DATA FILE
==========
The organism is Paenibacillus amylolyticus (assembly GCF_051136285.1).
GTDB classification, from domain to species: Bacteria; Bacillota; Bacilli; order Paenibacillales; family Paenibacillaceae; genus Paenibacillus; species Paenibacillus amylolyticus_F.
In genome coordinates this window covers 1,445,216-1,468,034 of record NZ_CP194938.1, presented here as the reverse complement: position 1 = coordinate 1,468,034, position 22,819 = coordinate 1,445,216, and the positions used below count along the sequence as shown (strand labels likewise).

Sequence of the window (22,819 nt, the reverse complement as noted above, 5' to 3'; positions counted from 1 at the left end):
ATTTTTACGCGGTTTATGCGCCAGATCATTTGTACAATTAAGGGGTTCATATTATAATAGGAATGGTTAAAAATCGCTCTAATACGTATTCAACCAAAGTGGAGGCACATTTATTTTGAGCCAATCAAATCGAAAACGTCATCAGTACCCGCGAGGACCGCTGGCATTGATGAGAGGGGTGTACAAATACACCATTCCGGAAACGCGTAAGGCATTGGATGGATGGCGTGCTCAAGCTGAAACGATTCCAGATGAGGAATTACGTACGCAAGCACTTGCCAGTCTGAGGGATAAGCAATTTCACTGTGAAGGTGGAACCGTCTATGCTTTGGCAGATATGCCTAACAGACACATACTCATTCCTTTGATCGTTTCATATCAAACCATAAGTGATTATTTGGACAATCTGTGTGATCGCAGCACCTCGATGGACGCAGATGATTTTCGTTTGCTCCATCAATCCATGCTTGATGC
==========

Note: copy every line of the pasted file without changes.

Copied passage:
The organism is Paenibacillus amylolyticus (assembly GCF_051136285.1).
GTDB classification, from domain to species: Bacteria; Bacillota; Bacilli; order Paenibacillales; family Paenibacillaceae; genus Paenibacillus; species Paenibacillus amylolyticus_F.
In genome coordinates this window covers 1,445,216-1,468,034 of record NZ_CP194938.1, presented here as the reverse complement: position 1 = coordinate 1,468,034, position 22,819 = coordinate 1,445,216, and the positions used below count along the sequence as shown (strand labels likewise).

Sequence of the window (22,819 nt, the reverse complement as noted above, 5' to 3'; positions counted from 1 at the left end):
ATTTTTACGCGGTTTATGCGCCAGATCATTTGTACAATTAAGGGGTTCATATTATAATAGGAATGGTTAAAAATCGCTCTAATACGTATTCAACCAAAGTGGAGGCACATTTATTTTGAGCCAATCAAATCGAAAACGTCATCAGTACCCGCGAGGACCGCTGGCATTGATGAGAGGGGTGTACAAATACACCATTCCGGAAACGCGTAAGGCATTGGATGGATGGCGTGCTCAAGCTGAAACGATTCCAGATGAGGAATTACGTACGCAAGCACTTGCCAGTCTGAGGGATAAGCAATTTCACTGTGAAGGTGGAACCGTCTATGCTTTGGCAGATATGCCTAACAGACACATACTCATTCCTTTGATCGTTTCATATCAAACCATAAGTGATTATTTGGACAATCTGTGTGATCGCAGCACCTCGATGGACGCAGATGATTTTCGTTTGCTCCATCAATCCATGCTTGATGC